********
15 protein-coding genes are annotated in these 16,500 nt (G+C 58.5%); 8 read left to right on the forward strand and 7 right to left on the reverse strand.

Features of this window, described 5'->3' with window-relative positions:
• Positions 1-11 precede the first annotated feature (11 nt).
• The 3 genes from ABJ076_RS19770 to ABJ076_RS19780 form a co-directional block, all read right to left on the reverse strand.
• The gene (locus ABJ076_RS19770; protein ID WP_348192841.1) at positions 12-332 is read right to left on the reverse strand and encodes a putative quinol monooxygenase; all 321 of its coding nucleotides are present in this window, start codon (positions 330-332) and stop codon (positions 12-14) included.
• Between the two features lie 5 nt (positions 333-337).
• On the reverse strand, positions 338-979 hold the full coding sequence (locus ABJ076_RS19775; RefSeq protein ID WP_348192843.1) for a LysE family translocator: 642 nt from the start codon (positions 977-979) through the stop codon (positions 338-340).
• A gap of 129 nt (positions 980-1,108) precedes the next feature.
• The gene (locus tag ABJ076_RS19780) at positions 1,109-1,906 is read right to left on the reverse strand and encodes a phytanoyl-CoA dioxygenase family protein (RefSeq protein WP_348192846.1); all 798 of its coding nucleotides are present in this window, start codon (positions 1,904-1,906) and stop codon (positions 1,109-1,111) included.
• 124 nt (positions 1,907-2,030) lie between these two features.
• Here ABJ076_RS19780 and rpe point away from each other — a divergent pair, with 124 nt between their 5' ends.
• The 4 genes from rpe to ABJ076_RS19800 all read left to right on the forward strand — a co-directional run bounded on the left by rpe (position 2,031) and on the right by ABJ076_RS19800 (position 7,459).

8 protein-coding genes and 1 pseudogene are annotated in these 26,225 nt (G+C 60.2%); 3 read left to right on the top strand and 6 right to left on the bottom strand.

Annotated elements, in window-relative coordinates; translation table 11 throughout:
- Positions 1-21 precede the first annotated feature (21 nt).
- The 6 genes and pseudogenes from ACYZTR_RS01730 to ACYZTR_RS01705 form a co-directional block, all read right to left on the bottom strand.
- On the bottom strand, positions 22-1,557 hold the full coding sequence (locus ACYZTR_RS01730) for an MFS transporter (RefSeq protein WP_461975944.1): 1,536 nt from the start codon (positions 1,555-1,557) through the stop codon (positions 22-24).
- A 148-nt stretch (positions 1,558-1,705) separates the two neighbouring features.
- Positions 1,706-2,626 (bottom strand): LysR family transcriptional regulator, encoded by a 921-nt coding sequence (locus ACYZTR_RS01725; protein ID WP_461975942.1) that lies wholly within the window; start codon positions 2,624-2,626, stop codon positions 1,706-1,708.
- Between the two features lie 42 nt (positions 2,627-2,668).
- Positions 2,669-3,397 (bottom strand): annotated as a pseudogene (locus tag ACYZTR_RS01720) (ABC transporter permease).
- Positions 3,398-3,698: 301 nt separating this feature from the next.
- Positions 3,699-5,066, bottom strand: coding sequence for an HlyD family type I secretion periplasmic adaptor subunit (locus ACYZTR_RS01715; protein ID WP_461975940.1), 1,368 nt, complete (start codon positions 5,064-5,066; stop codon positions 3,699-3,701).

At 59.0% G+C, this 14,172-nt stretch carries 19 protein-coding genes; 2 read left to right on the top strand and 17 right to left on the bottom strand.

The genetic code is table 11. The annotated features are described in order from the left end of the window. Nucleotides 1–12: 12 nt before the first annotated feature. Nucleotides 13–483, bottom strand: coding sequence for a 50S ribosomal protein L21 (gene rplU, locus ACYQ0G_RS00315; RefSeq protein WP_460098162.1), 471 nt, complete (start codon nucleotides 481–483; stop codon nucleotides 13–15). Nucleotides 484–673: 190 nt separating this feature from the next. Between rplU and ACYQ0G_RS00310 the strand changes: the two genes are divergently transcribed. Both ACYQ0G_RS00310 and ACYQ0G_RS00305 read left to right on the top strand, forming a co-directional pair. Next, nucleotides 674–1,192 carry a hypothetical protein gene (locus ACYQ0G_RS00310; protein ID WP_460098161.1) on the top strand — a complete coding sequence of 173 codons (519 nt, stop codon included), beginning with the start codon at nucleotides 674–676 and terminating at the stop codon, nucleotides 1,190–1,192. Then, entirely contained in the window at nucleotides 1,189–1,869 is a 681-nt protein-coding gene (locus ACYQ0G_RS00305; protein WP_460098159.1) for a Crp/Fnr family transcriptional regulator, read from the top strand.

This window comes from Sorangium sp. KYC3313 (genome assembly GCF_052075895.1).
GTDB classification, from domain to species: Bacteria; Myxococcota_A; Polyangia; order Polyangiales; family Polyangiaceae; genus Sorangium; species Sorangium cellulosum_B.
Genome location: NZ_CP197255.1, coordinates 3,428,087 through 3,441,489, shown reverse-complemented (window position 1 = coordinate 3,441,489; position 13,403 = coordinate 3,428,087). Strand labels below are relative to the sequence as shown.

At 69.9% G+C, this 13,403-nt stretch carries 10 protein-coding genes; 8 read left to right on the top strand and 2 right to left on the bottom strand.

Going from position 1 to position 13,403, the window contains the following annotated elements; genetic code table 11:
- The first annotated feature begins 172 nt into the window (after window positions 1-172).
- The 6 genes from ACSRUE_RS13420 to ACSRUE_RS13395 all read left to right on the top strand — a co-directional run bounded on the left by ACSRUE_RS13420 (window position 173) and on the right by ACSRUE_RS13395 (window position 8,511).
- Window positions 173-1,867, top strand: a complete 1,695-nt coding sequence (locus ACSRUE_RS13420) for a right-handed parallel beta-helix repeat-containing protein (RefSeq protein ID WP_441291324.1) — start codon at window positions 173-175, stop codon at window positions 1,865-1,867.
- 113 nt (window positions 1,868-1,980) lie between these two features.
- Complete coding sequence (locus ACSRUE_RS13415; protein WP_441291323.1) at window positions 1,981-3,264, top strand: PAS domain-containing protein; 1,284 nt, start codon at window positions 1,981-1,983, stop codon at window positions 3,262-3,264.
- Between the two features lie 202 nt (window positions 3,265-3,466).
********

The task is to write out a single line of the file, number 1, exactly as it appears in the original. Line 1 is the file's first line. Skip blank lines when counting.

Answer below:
15 protein-coding genes are annotated in these 16,500 nt (G+C 58.5%); 8 read left to right on the forward strand and 7 right to left on the reverse strand.